Brooks Jensen Arts

Every Picture Is a Compromise

Lessons from the Also-rans

Most photography websites show the photographer's very best work. Wonderful. But that's not the full story of a creative life. If we want to learn, we'd better pay attention to the images that aren't "greatest hits" and see what lessons they have to offer. Every picture is a compromise — the sum of its parts, optical, technical, visual, emotional, and even cosmic – well, maybe not cosmic, but sometimes spiritual. Success on all fronts is rare. It's ok to learn from those that are not our best.

This is a series about my also-rans, some of which I've been able to improve at bit (i.e., "best effort"), none of which I would consider my best. With each there are lessons worth sharing, so I will.

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Original digital capture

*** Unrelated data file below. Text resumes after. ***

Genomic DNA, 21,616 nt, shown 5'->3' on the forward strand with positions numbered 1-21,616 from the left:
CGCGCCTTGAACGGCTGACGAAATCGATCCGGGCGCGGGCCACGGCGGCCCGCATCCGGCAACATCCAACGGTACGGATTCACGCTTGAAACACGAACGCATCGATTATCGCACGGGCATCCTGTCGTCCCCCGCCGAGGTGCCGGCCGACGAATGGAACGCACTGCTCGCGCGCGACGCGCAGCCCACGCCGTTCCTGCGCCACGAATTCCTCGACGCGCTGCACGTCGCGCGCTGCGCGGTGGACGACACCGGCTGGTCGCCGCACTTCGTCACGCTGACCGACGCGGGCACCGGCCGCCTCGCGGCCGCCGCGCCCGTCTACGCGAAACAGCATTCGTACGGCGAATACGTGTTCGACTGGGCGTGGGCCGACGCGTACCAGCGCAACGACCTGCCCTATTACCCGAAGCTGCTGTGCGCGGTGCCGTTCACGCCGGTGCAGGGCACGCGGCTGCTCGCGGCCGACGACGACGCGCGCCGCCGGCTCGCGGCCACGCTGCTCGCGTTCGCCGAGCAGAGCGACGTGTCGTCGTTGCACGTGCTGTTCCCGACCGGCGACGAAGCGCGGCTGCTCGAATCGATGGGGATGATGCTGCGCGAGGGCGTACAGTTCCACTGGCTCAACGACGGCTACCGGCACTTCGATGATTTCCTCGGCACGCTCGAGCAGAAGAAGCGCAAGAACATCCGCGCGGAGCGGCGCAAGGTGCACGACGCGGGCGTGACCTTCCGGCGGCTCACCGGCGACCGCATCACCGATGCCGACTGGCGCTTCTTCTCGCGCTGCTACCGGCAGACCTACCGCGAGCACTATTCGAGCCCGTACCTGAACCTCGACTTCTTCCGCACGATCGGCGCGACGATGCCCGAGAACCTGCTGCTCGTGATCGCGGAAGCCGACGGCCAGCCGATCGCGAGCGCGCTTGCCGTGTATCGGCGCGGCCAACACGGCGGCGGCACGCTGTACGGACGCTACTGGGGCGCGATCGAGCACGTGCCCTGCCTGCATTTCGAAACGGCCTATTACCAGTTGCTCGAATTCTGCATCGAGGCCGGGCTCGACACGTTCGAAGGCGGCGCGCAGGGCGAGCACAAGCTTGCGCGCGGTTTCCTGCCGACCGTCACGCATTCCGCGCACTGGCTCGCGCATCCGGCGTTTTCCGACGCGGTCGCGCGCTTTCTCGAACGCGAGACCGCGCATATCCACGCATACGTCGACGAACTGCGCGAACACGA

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What I saw that I liked:

Your guess is as good as mine.

What I don't like in the picture:

Sometimes, as I'm looking at images in my Lightroom Catalog, I like to play a game called "What was I thinking?" Seriously. I don't use this phrase for its joke effect, but rather to try to plumb my own memory. I must have seen something here, but now it entirely escapes me. So, literally, what was I thinking?

What I learned:

Looking at it now, there is something about this image and the empty space that seems to be intriguing. Choice? An exit into the light versus an exit into the dark? A bilateral symmetry that's not symmetrical?

2nd Chances: What I might try next

In working on this image for this post, I've had an odd thought that might be worth pursuing What about a small project to photograph empty space? Hmmmm. . .